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Chinese Tariffs Could Translate to a $1 Billion Tax on Housing Materials 

Increases in material costs and labor shortages raise worries about housing affordability

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Our local and national real estate markets have been experiencing high demand for housing, but affordability has been a challenge, with increasing costs for materials and land, labor shortages to build those houses, rising interest rates, increased regulations and fees—and now, trade skirmishes that will likely exacerbate the housing affordability crisis.

The National Association of Home Builders estimates about 600 products covered by the new tariffs are related to new housing and construction and represent about $10 billion in goods. This is estimated to translate into an increase of $1 billion in housing costs from the 10 percent (initial) tariffs which started Sept. 24. The tariff rate will increase to 25 percent on Jan. 1, 2019. These costs are in addition to the 20 percent tariffs imposed on Canadian lumber imports.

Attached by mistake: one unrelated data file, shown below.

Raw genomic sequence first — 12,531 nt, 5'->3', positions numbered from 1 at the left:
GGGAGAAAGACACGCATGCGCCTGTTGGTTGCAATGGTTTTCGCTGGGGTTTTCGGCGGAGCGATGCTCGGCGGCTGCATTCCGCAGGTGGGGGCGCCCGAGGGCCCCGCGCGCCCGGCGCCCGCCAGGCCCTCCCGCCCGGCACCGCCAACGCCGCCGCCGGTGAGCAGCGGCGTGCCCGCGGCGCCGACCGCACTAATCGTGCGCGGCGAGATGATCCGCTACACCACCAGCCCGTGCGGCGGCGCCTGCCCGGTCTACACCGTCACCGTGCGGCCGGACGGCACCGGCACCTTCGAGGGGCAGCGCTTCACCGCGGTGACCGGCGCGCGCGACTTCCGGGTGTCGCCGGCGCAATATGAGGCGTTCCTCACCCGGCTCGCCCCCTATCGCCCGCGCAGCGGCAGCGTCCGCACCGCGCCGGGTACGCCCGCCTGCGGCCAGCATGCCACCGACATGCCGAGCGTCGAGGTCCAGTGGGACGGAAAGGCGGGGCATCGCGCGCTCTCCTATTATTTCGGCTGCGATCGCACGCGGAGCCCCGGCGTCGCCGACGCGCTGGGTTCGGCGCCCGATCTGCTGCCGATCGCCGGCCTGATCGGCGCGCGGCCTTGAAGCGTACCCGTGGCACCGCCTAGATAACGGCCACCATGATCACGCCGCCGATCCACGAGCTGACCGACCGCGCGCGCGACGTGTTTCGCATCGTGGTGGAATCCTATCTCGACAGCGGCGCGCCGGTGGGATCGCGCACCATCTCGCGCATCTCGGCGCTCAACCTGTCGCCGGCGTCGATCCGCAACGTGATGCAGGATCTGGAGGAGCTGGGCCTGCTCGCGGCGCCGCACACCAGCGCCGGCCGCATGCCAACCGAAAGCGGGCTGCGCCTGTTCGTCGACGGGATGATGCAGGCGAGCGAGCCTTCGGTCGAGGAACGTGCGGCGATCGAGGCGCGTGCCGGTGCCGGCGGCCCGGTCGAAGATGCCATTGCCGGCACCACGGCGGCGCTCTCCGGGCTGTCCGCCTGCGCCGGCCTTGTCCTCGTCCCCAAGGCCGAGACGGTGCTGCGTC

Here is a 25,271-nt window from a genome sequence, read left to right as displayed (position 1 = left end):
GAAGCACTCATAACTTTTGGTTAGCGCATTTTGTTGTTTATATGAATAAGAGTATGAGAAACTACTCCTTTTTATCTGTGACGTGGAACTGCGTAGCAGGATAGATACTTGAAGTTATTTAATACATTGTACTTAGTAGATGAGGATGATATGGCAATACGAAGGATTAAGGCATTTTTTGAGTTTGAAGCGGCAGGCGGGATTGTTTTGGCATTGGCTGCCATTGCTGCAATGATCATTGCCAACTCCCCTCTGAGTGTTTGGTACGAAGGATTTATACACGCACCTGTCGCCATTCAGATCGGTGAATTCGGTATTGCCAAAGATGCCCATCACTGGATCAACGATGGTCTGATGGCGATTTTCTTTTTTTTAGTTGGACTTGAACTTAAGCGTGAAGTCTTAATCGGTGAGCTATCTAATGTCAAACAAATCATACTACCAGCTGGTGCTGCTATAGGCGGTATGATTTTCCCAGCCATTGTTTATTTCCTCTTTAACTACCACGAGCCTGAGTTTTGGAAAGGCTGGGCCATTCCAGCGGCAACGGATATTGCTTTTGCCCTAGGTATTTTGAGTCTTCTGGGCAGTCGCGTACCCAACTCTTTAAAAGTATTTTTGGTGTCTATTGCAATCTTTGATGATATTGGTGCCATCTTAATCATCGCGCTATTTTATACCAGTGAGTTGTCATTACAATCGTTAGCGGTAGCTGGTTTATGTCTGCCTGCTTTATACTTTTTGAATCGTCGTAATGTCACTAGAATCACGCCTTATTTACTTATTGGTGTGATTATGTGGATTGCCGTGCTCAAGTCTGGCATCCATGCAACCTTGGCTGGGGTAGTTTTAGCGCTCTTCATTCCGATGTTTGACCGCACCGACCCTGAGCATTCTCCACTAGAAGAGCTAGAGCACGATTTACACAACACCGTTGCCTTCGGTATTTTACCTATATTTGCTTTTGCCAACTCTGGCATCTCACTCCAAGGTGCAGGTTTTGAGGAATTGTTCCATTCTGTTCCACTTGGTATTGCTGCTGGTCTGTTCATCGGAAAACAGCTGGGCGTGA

The NAHB would like to see the tariffs released and for the Trump administration to find a way to resolve trade skirmishes that does not hurt businesses and consumers. It does seem counterproductive to enact policies that increase the price of building materials in a housing market that is in an affordability crisis.


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